Linked by Thom Holwerda on Thu 29th Oct 2009 15:39 UTC
Ubuntu, Kubuntu, Xubuntu We're a little late, but Real Life got in the way, so here we finally are. Canonical, the commercial sponsor of Ubuntu, announced today that Ubuntu 9.10 Desktop Edition has been released. This version focusses on improvements in cloud computing on the server using Eucalyptus, further improvements in boot speed, as well as development on Netbook Remix. The related KDE, Xfce, and other variants have been released as well. Update by ELQ: Just a quick note to say that one of my Creative Commons videos was selected to be part of Ubuntu's Free Culture Showcase package that comes by default with the new Ubuntu version!
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Quite simply because it will fall on deaf ears. Filing bugs is unwelcoming, hostile and extremely difficult to get any traction for my line of work (UI/X). It’s considered low priority and I get endless kickback from stuck-up geeks who can’t see anything as the end-user does.

It's funny how you people always expect free software/linux to work as you expect it to, because you know "how it should be done". However if someone states reasons why linux is more productive for them because of several reasons and that MS/Apple don't implement this, the answer is always something along the lines of: "Why would anyone want this?", "Nobody needs this", "This is not the Apple/Windows way of doing things" ...

At the same time the same people will criticise every single bug in free software saying that this bug proves how immature the platform is, but have no problem excusing serious bugs in software they paid for.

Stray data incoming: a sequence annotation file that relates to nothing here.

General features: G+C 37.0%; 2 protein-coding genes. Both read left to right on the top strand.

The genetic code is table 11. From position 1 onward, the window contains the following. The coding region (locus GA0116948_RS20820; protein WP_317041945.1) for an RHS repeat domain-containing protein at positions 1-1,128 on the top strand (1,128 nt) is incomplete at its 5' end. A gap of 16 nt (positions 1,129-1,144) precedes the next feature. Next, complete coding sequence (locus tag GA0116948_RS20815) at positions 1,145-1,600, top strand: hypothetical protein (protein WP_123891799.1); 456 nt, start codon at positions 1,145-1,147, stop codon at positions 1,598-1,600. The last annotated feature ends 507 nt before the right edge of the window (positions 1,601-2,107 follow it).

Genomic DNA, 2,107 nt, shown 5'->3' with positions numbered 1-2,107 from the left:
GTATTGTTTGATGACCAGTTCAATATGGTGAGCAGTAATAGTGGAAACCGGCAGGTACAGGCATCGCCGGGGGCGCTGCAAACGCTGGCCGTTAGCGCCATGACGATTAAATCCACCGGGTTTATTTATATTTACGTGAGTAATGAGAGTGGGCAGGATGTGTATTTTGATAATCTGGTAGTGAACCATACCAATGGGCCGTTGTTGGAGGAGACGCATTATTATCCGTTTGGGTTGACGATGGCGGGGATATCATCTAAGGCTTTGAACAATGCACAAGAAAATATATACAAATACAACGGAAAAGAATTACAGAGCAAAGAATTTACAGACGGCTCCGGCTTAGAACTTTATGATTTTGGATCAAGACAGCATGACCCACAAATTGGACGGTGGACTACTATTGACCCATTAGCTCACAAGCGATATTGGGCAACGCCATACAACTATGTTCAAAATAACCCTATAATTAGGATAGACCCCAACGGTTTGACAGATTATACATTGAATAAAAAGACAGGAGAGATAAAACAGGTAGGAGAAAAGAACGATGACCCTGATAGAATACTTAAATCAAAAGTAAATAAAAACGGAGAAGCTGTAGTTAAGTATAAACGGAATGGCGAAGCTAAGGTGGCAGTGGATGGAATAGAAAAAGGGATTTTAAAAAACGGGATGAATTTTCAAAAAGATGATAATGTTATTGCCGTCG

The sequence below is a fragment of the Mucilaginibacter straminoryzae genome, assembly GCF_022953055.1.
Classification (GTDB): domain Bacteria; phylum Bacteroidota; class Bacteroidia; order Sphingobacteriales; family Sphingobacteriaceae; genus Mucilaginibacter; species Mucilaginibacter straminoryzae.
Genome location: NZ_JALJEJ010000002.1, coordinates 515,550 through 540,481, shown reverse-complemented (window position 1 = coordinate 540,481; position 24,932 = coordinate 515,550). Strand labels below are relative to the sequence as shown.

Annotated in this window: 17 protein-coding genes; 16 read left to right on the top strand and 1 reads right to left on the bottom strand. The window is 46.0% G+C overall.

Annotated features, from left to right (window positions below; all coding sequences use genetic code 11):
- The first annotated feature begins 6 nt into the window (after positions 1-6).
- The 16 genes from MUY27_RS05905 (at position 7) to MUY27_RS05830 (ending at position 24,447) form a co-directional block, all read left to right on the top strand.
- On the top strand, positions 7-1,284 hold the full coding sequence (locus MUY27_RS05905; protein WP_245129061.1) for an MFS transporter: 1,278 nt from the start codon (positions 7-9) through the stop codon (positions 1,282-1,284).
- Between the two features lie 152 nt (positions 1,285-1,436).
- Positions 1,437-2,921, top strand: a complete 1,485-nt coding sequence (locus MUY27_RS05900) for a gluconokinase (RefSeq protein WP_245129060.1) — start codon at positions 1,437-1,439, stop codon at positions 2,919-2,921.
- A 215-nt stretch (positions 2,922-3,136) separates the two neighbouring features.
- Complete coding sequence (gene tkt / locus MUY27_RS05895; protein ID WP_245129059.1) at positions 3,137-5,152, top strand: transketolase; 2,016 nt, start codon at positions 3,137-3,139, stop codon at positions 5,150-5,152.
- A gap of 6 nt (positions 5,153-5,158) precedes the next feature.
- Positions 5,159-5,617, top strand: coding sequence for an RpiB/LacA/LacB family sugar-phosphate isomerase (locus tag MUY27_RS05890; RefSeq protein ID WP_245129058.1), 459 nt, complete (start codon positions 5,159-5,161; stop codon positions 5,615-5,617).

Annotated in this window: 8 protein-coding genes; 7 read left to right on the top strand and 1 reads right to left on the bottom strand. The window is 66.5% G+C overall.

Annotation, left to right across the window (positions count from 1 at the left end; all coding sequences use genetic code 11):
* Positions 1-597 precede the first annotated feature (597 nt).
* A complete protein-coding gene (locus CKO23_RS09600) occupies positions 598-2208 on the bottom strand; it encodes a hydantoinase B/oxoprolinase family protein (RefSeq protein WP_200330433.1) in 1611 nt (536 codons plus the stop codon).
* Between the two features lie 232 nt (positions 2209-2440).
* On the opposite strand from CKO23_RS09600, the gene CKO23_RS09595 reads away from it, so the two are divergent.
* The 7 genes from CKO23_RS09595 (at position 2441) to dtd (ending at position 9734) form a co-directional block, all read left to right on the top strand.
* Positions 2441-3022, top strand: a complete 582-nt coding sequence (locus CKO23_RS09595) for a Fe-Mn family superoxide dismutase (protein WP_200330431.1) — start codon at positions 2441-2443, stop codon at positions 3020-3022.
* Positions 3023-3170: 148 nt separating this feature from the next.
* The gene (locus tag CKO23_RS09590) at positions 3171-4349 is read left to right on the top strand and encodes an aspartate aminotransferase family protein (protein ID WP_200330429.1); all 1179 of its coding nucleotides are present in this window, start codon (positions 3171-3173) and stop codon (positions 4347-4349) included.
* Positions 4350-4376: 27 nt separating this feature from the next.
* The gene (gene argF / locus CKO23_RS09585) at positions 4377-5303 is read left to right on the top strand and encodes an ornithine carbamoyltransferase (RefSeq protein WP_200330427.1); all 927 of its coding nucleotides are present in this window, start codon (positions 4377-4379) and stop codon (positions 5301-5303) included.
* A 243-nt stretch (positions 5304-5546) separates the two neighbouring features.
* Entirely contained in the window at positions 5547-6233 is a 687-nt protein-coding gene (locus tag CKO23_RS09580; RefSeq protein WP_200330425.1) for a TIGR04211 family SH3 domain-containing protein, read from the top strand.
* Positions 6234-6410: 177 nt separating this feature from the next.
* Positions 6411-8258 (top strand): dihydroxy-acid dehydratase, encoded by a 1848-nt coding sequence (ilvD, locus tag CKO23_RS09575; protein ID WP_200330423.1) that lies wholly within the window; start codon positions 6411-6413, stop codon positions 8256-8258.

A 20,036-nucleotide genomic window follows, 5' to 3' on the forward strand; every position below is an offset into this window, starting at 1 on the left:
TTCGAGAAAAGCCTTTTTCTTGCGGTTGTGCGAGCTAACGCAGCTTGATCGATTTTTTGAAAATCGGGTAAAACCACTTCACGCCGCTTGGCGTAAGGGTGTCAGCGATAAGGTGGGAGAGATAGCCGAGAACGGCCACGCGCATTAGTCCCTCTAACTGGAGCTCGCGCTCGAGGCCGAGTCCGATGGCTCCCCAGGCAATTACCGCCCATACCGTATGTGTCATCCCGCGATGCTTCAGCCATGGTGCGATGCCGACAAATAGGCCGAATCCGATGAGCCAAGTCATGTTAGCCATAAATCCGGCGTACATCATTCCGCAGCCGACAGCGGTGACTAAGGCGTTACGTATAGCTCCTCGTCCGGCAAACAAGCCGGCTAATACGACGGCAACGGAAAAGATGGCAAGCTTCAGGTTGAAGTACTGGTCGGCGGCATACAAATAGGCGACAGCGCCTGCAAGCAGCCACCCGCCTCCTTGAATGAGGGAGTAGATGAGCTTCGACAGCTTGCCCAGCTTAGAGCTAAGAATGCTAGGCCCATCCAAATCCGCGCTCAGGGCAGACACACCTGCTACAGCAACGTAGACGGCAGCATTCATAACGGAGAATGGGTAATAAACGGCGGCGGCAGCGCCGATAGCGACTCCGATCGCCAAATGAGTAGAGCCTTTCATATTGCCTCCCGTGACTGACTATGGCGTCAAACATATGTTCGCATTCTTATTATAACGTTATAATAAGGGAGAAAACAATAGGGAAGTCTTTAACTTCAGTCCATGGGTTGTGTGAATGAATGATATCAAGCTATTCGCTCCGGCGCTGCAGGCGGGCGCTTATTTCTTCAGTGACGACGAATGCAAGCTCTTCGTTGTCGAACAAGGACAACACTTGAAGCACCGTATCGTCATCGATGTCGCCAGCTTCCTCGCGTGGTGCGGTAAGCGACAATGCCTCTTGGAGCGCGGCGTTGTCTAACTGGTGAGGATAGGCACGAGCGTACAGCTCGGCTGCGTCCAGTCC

A few examples why I use linux with e17 as a window manager and why I find myself extremely annoyed when sitting in front of Windows/OSX.

No sloppy focus. I don't think it's possible to do sloppy focus in either Windows or OSX and I don't want to search google for hours to find some program which might hacks around this and probably costs $20.

I find graphical filemanagers a pain to use, for anything but the simplest file operations. CLI file operations beat graphical ones by orders of magnitude in almost all cases. (I am aware that you can use the CLI on either OSX or Windows, but I find compared to Linux they feel more like they've been glued on instead of being part of the OS, although OSX is a lot better than Windows).

I do quite a bit of experimental analysis with python/numpy/scipy. Often I find myself trying to do something where I need another python module. I simply do "apt-cache search python [something], apt-get install python-[]" I do not want to waste my time searching google for the right package. I also don't want to need to look for updates manually, I have better things to do. On a similar note, almost all the install problems on the numpy/scipy lists are about installing on OSX, so stop giving me the crap about how software installation is so simple on OSX.

The other day we had a seminar at my department cancelled, because the laptop which was being used was doing a Windows update and apparently you can't Windows can't do that in the background. The Windows admin told us we had to wait (after 20min waiting the seminar was cancelled). I upgraded my office PC from ubuntu Jaunty to Karmic while continuing to work yesterday (until I had to do one reboot).

The laptops used to control on of my experiments is running Vista (most other PCs in our department are XP), it takes >2min from pressing the on button to login screen and another ~2min from login to actually being able use the computer. I'm amazed about how that is even possible. And no I don't want to clean up the registry tweak around to make the computer more usable, I don't have to do that with my office PC. (I do have admin rights for this PC, and maybe someday I get fed up with it enough that I will).

Bottom line, stop claiming how immature, unusable, buggy ... free software is. Proprietary software has as many quirks, problems. Some of the problems might be more relevant to you, making you prefer OSX/Windows/Linux over the other, but this is subjective and might be very different for other people.

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